Mary does not doubt, and she does not refuse. The second quality of Mary is that she is obedient. Yes, if you are wondering, I said obedient. I know that is not a popular word, not even in today’s military, but obedience is part of the Christian life. I recall a comment I heard the theologian Stanley Hauerwas make about his frequent visits to churches as a guest preacher. Usually, he says, there’s someone at door after the service who shakes his hand and says “Interesting message there, preacher, I’m not sure I agree with it”. Hauerwas said that he is often tempted to reply “It wasn’t my message, it was God’s message, and your job isn’t to agree, your job is to obey”. Mary knew that what the angel was saying to her could easily wreck her life as an unwed mother. God allowed his plan of salvation through the birth of Christ to rest in her hands, just as he allowed it to rest in Jesus’ hands in the Garden of Gethsemane. Both said yes to God, and allowed the doors of salvation to open for us. How can our faithfulness and obedience open God’s doors for others?

The third quality of Mary’s that I want to stress is her desire for justice. The words of the Magnificat are about God’s concern for all people, especially the least among us. Mary says “He has brought down the powerful from their thrones, and lifted up the lowly; he has filled the hungry with good things, and sent the rich away empty” (Lk 1:52-53). The Christmas story is full of signs that God’s salvation is for all people, from the choice of two humble women to be mothers of God’s messengers, to the message to the shepherds to come to the manger, to the promise of the Magnificat that the hungry will go ahead of the fat cats. As we look back on 2009 we see many signs that the Fat Cats have been doing pretty well for themselves. I know however that many of you have the Magnificat spirit firmly in your hearts, whether you work for Lions or for the food bank or for all the other charities you support. In the 1800s Charles Dicken had the Ghost of Marley in A Christmas Carol remind Scrooge that humanity was his business.

Mary’s final quality that I want to highlight is her joy. At least one biblical scholar has noted the importance of Mary’s words being in the form of a song. We sing at times of sorrow, and we sing at times of joy. The Song of Mary echoes another song of joy of another Mary, that of Moses’ sister by the Red Sea after God has drowned the army of Pharaoh and saved Israel (Ex 15:20-21). We think of Mary as being “gentle”, “meek” and “mild” but the Magnificat is a moment of joy and celebration. In the worship of the church it can be sung as a solemn chant, as in the Anglican service of Evening Prayer, or it can be sung in upbeat and lively ways, as our choir did this morning. The Magnificat reminds us that Mary does not accept her duty as a burden to carry, but rather as a cause of joy and wonder at what God is doing in her life. For Mary, her joy comes from the totally unexpected grace that God has given to her. When the angel comes to her, he twice calls her “favoured one” (Lk 1:28, 30) and Mary is amazed that God should love her so much. Likewise, when Elizabeth realizes that she is being visited not just by her young cousin but also by the mother of her Lord, Elizabeth asks why this honour has been given to her. The joy of Mary is the joy of the unexpected blessing, it is the joy of every Christian that God should reach out to us and choose us to receive his love and have a place in his kingdom. Mary’s joy is nothing less than the joy of salvation, and it is a reminder to us to carry our own joy beyond the season of Christmas and into the year to come.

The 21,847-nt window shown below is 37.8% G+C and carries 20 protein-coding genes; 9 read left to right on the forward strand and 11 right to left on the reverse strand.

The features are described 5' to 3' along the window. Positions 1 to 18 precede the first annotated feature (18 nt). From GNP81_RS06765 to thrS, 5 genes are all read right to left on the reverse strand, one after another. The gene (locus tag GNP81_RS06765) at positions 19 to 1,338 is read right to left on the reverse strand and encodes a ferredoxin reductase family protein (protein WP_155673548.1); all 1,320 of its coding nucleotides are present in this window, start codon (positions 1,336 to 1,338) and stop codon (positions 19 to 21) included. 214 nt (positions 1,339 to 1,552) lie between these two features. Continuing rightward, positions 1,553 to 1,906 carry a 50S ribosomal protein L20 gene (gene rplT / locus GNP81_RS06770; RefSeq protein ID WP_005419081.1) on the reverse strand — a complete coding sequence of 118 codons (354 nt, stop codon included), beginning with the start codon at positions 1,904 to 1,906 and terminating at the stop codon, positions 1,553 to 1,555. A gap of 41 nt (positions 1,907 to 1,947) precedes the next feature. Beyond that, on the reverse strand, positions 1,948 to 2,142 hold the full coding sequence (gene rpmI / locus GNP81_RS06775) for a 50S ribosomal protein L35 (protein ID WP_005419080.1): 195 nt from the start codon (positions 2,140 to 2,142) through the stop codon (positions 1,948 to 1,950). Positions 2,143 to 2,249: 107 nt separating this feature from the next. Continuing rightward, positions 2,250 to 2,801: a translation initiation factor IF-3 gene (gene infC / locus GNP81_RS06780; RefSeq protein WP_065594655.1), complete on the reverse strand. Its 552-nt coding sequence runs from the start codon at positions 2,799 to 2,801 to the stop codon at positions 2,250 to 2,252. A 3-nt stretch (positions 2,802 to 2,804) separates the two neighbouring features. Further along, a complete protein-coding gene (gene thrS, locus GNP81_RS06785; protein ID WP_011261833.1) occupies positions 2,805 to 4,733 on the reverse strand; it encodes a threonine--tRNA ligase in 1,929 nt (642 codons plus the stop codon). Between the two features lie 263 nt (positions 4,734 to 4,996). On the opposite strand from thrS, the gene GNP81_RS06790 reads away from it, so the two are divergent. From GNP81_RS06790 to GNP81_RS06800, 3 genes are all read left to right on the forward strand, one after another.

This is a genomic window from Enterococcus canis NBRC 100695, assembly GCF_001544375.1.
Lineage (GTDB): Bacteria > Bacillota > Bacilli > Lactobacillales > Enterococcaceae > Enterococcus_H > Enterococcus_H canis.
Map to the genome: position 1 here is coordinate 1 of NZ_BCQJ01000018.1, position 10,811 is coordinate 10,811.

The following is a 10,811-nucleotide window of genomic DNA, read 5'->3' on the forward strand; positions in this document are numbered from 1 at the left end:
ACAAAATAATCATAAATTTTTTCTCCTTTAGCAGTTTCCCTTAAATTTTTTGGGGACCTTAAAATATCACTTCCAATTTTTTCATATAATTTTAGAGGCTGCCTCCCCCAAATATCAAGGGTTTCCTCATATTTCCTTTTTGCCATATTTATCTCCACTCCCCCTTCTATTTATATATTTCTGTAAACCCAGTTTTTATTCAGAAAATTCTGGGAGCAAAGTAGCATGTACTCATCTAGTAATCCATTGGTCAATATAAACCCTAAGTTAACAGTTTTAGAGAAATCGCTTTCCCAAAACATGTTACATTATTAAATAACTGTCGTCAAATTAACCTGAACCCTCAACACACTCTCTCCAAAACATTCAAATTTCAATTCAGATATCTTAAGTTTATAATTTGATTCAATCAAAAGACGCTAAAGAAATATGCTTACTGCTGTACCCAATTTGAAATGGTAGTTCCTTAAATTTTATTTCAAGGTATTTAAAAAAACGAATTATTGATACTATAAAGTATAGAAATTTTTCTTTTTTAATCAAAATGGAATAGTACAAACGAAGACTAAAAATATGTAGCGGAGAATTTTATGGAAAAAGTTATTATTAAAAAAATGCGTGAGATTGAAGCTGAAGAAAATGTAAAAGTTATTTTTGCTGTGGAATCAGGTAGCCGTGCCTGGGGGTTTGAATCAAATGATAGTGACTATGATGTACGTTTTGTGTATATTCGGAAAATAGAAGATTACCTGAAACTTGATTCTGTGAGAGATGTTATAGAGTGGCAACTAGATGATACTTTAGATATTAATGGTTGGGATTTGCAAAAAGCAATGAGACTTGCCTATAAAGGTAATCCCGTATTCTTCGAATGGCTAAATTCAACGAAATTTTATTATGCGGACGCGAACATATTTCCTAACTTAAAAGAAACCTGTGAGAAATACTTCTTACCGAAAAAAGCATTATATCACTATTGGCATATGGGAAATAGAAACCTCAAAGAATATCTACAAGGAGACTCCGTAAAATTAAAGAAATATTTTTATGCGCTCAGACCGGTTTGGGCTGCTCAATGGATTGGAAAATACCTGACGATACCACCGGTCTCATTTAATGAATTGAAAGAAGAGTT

Mary is many things to the Christian churches, and we may not all agree on what she stands for. I have suggested today that she stands for faithfulness, obedience, justice and joy. She models these qualities for us as qualities of the Christian life, a life open to the will of God, trusting in God’s purposes, sharing God’s love for all, and joyous in the gift of God’s love and salvation. May we all share in these eternal qualities which makes Mary model for Christians of all denominations in our common life with Christ, now and always.